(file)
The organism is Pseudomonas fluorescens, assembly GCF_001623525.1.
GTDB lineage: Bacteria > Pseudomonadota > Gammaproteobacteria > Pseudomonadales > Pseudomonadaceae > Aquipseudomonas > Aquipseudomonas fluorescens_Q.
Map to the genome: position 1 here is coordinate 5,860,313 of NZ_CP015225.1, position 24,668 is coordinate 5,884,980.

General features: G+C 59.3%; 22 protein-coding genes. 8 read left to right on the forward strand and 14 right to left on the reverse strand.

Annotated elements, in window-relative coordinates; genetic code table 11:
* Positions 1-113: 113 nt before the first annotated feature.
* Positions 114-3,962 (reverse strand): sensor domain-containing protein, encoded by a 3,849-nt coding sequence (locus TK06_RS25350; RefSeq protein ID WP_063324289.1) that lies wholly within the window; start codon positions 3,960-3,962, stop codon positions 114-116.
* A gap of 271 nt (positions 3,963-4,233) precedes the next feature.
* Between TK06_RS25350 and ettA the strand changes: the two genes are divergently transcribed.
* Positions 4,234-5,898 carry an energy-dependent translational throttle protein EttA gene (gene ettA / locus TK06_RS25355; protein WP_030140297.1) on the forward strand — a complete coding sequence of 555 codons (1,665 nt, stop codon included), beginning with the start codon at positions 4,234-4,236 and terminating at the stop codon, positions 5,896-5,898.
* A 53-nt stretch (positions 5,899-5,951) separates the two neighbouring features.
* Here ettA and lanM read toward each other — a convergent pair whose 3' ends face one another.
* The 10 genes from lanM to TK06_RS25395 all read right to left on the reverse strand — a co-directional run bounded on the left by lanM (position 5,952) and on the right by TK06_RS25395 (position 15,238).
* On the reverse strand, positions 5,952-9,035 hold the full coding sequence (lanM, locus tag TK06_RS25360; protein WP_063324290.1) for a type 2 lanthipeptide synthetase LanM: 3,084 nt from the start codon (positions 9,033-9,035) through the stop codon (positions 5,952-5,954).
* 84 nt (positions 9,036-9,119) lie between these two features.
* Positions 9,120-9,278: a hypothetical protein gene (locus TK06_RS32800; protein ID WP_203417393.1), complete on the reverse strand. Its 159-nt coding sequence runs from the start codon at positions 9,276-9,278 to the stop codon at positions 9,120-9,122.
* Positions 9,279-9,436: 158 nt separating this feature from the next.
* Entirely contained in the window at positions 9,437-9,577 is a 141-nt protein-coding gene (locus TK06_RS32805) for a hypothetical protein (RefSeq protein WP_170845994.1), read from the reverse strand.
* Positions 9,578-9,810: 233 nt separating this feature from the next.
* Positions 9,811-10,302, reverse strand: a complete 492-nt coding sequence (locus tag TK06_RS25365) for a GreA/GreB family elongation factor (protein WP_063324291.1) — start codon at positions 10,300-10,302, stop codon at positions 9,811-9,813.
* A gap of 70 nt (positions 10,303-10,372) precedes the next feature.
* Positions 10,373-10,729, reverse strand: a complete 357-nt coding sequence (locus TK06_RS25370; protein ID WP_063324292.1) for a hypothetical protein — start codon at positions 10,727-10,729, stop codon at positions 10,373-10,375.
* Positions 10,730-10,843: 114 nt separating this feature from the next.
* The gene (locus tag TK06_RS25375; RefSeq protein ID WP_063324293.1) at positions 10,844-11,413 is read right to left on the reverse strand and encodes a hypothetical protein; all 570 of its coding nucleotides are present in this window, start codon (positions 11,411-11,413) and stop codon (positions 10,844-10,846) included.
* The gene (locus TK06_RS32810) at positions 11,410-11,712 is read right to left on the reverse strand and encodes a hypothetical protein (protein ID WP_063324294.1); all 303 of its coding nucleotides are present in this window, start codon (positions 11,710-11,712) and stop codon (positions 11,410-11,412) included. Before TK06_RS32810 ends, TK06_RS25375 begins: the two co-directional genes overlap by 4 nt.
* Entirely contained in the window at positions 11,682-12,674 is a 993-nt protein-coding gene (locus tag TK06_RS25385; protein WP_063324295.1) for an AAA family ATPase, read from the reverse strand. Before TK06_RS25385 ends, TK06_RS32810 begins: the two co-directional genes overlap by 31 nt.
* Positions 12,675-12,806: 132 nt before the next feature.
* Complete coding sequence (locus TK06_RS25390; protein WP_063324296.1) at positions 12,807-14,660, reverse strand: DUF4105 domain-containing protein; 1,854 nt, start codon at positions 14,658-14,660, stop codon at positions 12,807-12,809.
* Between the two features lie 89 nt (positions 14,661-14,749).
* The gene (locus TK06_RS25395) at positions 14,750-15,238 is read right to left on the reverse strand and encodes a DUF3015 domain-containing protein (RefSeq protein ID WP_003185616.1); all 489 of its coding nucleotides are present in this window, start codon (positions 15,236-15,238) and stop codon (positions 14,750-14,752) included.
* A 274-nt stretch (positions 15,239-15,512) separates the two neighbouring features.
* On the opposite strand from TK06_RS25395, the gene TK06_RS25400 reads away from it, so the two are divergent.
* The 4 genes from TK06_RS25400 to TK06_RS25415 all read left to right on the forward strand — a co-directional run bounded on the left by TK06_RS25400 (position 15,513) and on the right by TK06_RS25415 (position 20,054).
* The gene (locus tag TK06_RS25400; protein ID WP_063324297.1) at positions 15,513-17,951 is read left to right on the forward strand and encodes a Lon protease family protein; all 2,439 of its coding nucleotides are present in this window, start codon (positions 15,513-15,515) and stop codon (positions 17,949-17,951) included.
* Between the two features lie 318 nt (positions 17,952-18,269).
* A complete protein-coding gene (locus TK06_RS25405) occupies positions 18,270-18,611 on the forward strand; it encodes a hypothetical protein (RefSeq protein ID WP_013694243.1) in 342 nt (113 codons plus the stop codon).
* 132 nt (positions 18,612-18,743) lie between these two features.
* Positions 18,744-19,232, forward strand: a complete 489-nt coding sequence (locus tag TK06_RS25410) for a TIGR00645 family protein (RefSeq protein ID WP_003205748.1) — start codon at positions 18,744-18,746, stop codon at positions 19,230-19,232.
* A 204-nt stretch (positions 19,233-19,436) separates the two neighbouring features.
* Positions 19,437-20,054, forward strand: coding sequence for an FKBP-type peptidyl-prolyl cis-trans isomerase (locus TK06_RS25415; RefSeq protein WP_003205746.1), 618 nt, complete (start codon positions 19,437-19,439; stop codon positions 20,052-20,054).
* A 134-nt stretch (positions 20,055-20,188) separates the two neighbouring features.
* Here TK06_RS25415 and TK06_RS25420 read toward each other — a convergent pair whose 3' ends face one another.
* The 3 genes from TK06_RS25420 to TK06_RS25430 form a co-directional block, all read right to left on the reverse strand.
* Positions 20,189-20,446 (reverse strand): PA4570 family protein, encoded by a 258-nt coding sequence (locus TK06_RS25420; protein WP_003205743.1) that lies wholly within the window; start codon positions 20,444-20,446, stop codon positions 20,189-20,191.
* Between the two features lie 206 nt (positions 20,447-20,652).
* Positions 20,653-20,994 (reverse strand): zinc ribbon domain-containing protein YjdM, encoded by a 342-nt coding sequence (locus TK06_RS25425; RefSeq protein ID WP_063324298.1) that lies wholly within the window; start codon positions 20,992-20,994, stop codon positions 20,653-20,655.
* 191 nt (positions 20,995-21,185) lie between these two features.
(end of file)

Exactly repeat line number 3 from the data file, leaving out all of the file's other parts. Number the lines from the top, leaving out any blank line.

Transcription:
Map to the genome: position 1 here is coordinate 5,860,313 of NZ_CP015225.1, position 24,668 is coordinate 5,884,980.